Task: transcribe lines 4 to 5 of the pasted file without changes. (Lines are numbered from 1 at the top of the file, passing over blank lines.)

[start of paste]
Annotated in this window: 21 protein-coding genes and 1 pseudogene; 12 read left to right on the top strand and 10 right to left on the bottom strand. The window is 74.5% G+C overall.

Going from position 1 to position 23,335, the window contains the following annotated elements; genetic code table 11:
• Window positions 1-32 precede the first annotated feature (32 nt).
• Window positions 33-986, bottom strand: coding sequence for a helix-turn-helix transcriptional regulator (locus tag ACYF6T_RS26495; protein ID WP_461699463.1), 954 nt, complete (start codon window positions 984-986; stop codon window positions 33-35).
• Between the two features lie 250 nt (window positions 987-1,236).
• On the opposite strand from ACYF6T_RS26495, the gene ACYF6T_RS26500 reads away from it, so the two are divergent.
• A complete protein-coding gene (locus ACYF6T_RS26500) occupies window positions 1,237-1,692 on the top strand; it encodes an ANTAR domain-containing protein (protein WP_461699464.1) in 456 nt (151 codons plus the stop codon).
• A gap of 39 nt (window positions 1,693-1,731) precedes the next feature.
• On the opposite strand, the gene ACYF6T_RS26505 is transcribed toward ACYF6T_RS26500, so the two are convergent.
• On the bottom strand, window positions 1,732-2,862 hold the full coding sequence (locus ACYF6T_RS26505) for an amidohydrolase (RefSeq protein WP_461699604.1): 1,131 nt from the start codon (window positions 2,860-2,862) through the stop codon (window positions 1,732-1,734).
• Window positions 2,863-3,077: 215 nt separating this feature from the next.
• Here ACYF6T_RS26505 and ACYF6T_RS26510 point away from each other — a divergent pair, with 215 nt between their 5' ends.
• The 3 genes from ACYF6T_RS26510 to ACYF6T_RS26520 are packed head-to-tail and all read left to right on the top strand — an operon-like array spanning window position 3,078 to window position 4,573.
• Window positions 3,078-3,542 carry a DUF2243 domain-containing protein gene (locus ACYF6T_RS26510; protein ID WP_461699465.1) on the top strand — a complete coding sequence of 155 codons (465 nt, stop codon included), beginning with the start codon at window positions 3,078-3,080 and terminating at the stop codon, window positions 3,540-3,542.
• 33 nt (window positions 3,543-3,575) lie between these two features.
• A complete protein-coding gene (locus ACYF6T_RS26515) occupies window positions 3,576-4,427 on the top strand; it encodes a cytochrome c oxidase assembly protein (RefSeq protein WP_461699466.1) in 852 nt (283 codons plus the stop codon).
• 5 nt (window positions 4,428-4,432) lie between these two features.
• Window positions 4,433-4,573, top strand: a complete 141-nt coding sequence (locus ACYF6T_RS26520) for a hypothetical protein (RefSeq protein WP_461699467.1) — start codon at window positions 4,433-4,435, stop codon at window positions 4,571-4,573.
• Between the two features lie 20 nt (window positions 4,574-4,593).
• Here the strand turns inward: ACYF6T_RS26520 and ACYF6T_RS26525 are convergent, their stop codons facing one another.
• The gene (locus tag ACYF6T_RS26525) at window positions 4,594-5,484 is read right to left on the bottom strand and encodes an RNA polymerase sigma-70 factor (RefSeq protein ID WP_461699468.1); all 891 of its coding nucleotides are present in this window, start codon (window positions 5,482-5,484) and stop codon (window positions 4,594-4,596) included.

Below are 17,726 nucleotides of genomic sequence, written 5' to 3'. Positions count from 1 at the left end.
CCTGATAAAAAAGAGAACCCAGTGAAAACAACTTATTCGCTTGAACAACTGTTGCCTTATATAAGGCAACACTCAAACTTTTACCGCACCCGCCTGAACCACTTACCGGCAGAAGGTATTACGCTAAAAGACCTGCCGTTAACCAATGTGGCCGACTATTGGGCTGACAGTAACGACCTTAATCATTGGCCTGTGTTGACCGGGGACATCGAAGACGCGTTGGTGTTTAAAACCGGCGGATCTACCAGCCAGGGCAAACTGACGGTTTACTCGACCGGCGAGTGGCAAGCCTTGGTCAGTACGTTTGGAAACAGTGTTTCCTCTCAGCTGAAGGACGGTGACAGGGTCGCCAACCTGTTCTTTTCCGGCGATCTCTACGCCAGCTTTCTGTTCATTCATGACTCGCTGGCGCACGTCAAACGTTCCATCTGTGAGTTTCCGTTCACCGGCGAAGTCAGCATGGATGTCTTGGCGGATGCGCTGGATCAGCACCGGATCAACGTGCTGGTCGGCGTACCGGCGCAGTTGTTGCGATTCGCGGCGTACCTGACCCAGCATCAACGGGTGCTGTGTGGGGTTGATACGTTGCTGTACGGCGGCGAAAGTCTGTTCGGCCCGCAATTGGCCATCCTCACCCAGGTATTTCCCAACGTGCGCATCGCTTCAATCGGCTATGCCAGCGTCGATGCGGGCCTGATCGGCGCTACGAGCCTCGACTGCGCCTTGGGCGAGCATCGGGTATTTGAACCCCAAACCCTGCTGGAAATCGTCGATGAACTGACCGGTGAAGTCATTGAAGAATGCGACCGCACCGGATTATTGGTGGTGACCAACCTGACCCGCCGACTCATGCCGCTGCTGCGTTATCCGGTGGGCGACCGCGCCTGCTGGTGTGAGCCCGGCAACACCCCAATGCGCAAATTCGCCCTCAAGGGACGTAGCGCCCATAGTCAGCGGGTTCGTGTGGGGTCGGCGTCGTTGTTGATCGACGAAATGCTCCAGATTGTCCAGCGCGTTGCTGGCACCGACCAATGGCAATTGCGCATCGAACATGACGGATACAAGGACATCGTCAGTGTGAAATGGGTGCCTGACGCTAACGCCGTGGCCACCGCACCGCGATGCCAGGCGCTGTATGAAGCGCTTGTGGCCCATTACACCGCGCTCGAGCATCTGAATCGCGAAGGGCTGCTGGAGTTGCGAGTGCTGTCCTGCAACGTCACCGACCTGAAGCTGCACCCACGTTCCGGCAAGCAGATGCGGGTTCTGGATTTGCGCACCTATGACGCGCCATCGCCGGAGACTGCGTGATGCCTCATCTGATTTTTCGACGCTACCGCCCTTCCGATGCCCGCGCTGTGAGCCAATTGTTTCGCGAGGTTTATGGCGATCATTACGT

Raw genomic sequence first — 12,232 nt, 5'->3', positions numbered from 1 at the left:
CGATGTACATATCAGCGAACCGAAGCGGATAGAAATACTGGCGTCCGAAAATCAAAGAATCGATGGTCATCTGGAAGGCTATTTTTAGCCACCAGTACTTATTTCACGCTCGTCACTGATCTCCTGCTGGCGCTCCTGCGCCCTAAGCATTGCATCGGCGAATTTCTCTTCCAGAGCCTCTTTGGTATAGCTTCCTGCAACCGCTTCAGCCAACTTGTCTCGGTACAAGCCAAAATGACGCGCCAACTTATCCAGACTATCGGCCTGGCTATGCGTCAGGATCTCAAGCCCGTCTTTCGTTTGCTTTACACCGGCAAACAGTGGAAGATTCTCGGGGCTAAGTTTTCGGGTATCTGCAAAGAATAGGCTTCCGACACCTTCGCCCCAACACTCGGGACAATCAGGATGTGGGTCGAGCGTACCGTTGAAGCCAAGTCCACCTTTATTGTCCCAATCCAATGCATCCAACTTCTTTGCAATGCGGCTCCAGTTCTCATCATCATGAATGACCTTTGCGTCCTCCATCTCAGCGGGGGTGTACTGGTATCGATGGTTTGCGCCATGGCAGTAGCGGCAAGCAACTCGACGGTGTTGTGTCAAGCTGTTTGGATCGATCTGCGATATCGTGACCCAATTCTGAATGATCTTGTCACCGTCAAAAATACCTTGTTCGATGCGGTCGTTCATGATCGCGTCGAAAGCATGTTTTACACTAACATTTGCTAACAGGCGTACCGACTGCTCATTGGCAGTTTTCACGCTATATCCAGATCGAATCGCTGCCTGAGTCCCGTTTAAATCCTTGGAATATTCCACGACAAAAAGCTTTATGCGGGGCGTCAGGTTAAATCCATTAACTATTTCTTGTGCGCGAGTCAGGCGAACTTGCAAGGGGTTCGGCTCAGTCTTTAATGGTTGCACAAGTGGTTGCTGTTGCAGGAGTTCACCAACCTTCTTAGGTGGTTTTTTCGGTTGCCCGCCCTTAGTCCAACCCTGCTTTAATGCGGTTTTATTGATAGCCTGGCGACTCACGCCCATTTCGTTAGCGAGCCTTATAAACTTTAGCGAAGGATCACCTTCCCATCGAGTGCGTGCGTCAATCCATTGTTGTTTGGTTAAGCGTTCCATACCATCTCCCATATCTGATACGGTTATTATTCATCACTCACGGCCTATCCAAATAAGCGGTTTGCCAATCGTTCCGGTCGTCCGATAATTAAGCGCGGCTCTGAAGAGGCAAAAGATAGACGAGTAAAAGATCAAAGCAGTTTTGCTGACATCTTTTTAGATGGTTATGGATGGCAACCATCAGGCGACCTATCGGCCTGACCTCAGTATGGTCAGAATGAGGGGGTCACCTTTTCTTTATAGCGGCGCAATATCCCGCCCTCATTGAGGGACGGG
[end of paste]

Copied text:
• Window positions 33-986, bottom strand: coding sequence for a helix-turn-helix transcriptional regulator (locus tag ACYF6T_RS26495; protein ID WP_461699463.1), 954 nt, complete (start codon window positions 984-986; stop codon window positions 33-35).
• Between the two features lie 250 nt (window positions 987-1,236).